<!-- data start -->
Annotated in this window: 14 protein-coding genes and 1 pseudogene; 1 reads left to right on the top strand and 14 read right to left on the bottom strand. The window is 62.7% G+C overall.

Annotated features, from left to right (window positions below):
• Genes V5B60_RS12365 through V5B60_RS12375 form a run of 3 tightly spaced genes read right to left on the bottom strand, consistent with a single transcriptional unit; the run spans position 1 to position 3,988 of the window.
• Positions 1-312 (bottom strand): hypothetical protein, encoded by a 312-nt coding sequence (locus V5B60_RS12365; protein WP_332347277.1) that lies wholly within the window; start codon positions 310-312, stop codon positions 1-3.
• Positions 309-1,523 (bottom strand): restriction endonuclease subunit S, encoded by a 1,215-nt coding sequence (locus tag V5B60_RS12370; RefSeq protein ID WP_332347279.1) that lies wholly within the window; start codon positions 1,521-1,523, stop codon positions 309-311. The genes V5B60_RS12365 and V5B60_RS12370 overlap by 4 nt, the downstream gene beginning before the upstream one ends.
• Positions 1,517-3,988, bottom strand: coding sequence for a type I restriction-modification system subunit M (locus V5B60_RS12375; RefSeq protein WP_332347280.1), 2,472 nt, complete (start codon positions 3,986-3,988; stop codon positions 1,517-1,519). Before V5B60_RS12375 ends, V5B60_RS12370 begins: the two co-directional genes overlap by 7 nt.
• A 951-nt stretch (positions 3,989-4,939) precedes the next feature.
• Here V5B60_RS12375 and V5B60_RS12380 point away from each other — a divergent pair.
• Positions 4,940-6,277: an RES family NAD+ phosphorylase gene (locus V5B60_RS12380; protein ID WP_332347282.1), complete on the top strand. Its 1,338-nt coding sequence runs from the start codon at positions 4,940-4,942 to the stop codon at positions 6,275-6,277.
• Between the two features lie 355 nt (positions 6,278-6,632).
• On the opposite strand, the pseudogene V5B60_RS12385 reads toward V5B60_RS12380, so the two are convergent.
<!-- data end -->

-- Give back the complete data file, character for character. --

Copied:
Annotated in this window: 14 protein-coding genes and 1 pseudogene; 1 reads left to right on the top strand and 14 read right to left on the bottom strand. The window is 62.7% G+C overall.

Annotated features, from left to right (window positions below):
• Genes V5B60_RS12365 through V5B60_RS12375 form a run of 3 tightly spaced genes read right to left on the bottom strand, consistent with a single transcriptional unit; the run spans position 1 to position 3,988 of the window.
• Positions 1-312 (bottom strand): hypothetical protein, encoded by a 312-nt coding sequence (locus V5B60_RS12365; protein WP_332347277.1) that lies wholly within the window; start codon positions 310-312, stop codon positions 1-3.
• Positions 309-1,523 (bottom strand): restriction endonuclease subunit S, encoded by a 1,215-nt coding sequence (locus tag V5B60_RS12370; RefSeq protein ID WP_332347279.1) that lies wholly within the window; start codon positions 1,521-1,523, stop codon positions 309-311. The genes V5B60_RS12365 and V5B60_RS12370 overlap by 4 nt, the downstream gene beginning before the upstream one ends.
• Positions 1,517-3,988, bottom strand: coding sequence for a type I restriction-modification system subunit M (locus V5B60_RS12375; RefSeq protein WP_332347280.1), 2,472 nt, complete (start codon positions 3,986-3,988; stop codon positions 1,517-1,519). Before V5B60_RS12375 ends, V5B60_RS12370 begins: the two co-directional genes overlap by 7 nt.
• A 951-nt stretch (positions 3,989-4,939) precedes the next feature.
• Here V5B60_RS12375 and V5B60_RS12380 point away from each other — a divergent pair.
• Positions 4,940-6,277: an RES family NAD+ phosphorylase gene (locus V5B60_RS12380; protein ID WP_332347282.1), complete on the top strand. Its 1,338-nt coding sequence runs from the start codon at positions 4,940-4,942 to the stop codon at positions 6,275-6,277.
• Between the two features lie 355 nt (positions 6,278-6,632).
• On the opposite strand, the pseudogene V5B60_RS12385 reads toward V5B60_RS12380, so the two are convergent.